In my last annual message I communicated to Congress the circumstances
under which the late minister of the United States suspended his official
relations with the central Government and withdrew from the country. It was
impossible to maintain friendly intercourse with a government like that at
the capital, under whose usurped authority wrongs were constantly
committed, but never redressed. Had this been an established government,
with its power extending by the consent of the people over the whole of
Mexico, a resort to hostilities against it would have been quite
justifiable, and, indeed, necessary. But the country was a prey to civil
war, and it was hoped that the success of the constitutional President
might lead to a condition of things less injurious to the United States.
This success became so probable that in January last I employed a reliable
agent to visit Mexico and report to me the actual condition and prospects
of the contending parties. In consequence of his report and from
information which reached me from other sources favorable to the prospects
of the constitutional cause, I felt justified in appointing a new minister
to Mexico, who might embrace the earliest suitable opportunity of restoring
our diplomatic relations with that Republic. For this purpose a
distinguished citizen of Maryland was selected, who proceeded on his
mission on the 8th of March last, with discretionary authority to recognize
the Government of President Juarez if on his arrival in Mexico he should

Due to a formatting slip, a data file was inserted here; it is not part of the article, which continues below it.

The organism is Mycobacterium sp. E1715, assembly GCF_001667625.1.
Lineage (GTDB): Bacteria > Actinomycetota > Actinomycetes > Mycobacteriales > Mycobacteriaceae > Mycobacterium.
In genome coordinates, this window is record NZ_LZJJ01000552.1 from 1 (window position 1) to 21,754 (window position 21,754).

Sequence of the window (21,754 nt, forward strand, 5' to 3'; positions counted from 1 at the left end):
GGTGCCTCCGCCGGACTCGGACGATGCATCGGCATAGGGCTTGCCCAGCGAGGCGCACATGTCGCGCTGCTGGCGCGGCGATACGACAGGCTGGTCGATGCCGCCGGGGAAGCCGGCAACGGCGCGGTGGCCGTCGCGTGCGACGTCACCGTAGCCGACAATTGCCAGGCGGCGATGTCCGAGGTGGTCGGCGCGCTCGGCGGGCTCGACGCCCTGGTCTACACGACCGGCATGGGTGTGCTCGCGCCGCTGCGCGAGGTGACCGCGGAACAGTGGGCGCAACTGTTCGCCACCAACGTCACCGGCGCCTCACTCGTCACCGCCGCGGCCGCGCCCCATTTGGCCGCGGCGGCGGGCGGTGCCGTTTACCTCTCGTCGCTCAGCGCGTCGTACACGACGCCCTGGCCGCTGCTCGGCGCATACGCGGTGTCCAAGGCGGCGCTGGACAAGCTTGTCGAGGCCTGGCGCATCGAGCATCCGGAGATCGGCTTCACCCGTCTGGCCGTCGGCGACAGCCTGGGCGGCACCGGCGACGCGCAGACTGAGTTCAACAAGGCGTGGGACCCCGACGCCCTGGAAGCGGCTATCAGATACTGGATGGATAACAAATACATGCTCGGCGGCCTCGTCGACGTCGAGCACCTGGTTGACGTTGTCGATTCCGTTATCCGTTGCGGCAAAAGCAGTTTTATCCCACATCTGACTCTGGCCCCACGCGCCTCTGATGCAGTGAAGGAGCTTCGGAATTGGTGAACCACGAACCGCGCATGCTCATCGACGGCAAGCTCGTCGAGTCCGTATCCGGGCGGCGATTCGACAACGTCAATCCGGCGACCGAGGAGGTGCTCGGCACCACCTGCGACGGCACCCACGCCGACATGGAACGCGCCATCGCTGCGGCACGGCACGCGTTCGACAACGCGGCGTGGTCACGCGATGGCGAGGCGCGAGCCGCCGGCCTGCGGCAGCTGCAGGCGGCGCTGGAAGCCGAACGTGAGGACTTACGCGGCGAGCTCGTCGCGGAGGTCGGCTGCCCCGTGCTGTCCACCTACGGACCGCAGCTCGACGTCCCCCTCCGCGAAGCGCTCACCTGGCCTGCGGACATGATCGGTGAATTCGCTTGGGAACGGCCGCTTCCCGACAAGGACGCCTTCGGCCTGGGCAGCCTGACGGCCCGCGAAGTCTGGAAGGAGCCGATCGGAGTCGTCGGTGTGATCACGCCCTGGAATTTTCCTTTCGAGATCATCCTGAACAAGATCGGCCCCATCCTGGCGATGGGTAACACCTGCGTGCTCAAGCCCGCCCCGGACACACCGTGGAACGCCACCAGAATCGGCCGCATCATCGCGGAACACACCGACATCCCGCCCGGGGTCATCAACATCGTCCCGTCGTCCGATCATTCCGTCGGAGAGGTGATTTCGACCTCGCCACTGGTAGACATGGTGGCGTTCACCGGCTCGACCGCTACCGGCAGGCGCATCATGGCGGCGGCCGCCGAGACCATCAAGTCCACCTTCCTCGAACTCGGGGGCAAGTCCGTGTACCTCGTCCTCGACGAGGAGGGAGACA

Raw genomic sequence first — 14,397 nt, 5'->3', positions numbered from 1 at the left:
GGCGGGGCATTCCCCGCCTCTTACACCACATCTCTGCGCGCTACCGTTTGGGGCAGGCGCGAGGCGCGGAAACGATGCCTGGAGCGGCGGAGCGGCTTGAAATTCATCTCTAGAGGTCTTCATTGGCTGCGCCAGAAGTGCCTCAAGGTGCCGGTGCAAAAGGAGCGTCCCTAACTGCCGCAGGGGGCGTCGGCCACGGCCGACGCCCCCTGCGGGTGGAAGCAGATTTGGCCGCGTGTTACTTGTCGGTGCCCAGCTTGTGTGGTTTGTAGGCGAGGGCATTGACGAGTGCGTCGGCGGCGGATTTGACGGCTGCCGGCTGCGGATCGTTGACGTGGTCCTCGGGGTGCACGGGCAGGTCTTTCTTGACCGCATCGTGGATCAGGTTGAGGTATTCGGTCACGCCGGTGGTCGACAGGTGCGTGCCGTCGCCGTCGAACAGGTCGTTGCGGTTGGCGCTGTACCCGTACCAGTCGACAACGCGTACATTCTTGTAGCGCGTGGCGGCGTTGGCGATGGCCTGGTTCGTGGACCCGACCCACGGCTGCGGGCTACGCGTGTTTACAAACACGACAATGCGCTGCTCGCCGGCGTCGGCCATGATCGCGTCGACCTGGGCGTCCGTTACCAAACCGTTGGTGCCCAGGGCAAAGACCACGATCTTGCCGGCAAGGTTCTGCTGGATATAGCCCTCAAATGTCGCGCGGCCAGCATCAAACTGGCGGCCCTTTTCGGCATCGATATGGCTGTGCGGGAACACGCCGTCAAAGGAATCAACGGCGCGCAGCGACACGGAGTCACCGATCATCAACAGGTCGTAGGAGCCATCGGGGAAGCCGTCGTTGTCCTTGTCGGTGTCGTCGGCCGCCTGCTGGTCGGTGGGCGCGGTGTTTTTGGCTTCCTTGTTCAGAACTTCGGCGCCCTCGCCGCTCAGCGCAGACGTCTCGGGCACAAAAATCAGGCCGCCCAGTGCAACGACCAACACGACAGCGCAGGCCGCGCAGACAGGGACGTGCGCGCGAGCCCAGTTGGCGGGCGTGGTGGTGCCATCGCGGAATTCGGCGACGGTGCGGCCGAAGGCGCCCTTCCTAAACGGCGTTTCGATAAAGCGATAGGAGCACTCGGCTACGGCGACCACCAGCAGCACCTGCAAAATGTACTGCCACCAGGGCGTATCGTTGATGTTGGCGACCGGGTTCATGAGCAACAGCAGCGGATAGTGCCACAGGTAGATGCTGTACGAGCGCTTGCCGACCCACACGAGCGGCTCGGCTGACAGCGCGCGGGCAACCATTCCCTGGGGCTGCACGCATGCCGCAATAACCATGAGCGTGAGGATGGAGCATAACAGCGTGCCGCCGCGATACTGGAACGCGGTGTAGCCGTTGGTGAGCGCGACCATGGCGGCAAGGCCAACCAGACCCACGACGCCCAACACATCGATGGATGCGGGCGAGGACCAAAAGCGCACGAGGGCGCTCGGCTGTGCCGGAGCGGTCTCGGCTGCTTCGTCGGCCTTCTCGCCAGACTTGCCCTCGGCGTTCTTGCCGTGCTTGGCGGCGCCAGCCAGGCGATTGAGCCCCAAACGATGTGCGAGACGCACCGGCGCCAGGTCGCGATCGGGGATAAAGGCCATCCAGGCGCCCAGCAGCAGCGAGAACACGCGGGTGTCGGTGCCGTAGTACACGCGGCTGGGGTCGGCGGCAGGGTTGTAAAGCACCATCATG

find it entitled to such recognition according to the established practice
of the United States.

On the 7th of April following Mr. McLane presented his credentials to
President Juarez, having no hesitation “in pronouncing the Government of
Juarez to be the only existing government of the Republic.” He was
cordially received by the authorities at Vera Cruz, and they have ever
since manifested the most friendly disposition toward the United States.

Unhappily, however, the constitutional Government has not been able to
establish its power over the whole Republic. It is supported by a large
majority of the people and the States, but there are important parts of the
country where it can enforce no obedience.

General Miramon maintains himself at the capital, and in some of the
distant Provinces there are military governors who pay little respect to
the decrees of either Government. In the meantime the excesses which always
attend upon civil war, especially in Mexico, are constantly recurring.
Outrages of the worst description are committed both upon persons and